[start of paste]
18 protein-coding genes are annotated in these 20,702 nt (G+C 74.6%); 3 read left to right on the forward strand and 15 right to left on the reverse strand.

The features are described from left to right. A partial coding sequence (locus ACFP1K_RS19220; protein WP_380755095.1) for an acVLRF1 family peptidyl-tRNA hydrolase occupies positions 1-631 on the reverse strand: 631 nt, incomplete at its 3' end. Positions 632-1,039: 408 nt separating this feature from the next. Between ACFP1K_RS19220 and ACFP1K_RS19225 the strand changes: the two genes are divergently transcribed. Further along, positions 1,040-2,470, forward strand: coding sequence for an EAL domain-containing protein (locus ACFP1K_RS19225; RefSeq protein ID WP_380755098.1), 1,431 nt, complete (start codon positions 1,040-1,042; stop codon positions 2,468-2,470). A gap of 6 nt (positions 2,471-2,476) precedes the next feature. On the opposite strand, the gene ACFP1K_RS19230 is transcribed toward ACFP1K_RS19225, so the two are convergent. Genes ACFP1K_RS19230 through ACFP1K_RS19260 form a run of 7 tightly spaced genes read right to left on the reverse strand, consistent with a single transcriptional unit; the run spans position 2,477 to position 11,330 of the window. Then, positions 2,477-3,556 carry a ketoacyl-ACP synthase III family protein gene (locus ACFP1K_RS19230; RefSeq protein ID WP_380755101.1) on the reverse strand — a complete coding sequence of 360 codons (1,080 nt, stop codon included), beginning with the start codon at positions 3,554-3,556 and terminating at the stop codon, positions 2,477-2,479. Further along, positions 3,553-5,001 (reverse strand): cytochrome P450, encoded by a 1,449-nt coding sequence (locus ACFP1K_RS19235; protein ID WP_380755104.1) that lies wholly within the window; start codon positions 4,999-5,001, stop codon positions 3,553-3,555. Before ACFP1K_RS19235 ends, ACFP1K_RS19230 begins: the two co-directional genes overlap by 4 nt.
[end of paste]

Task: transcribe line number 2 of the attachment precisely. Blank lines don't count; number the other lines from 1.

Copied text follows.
The features are described from left to right. A partial coding sequence (locus ACFP1K_RS19220; protein WP_380755095.1) for an acVLRF1 family peptidyl-tRNA hydrolase occupies positions 1-631 on the reverse strand: 631 nt, incomplete at its 3' end. Positions 632-1,039: 408 nt separating this feature from the next. Between ACFP1K_RS19220 and ACFP1K_RS19225 the strand changes: the two genes are divergently transcribed. Further along, positions 1,040-2,470, forward strand: coding sequence for an EAL domain-containing protein (locus ACFP1K_RS19225; RefSeq protein ID WP_380755098.1), 1,431 nt, complete (start codon positions 1,040-1,042; stop codon positions 2,468-2,470). A gap of 6 nt (positions 2,471-2,476) precedes the next feature. On the opposite strand, the gene ACFP1K_RS19230 is transcribed toward ACFP1K_RS19225, so the two are convergent. Genes ACFP1K_RS19230 through ACFP1K_RS19260 form a run of 7 tightly spaced genes read right to left on the reverse strand, consistent with a single transcriptional unit; the run spans position 2,477 to position 11,330 of the window. Then, positions 2,477-3,556 carry a ketoacyl-ACP synthase III family protein gene (locus ACFP1K_RS19230; RefSeq protein ID WP_380755101.1) on the reverse strand — a complete coding sequence of 360 codons (1,080 nt, stop codon included), beginning with the start codon at positions 3,554-3,556 and terminating at the stop codon, positions 2,477-2,479. Further along, positions 3,553-5,001 (reverse strand): cytochrome P450, encoded by a 1,449-nt coding sequence (locus ACFP1K_RS19235; protein ID WP_380755104.1) that lies wholly within the window; start codon positions 4,999-5,001, stop codon positions 3,553-3,555. Before ACFP1K_RS19235 ends, ACFP1K_RS19230 begins: the two co-directional genes overlap by 4 nt.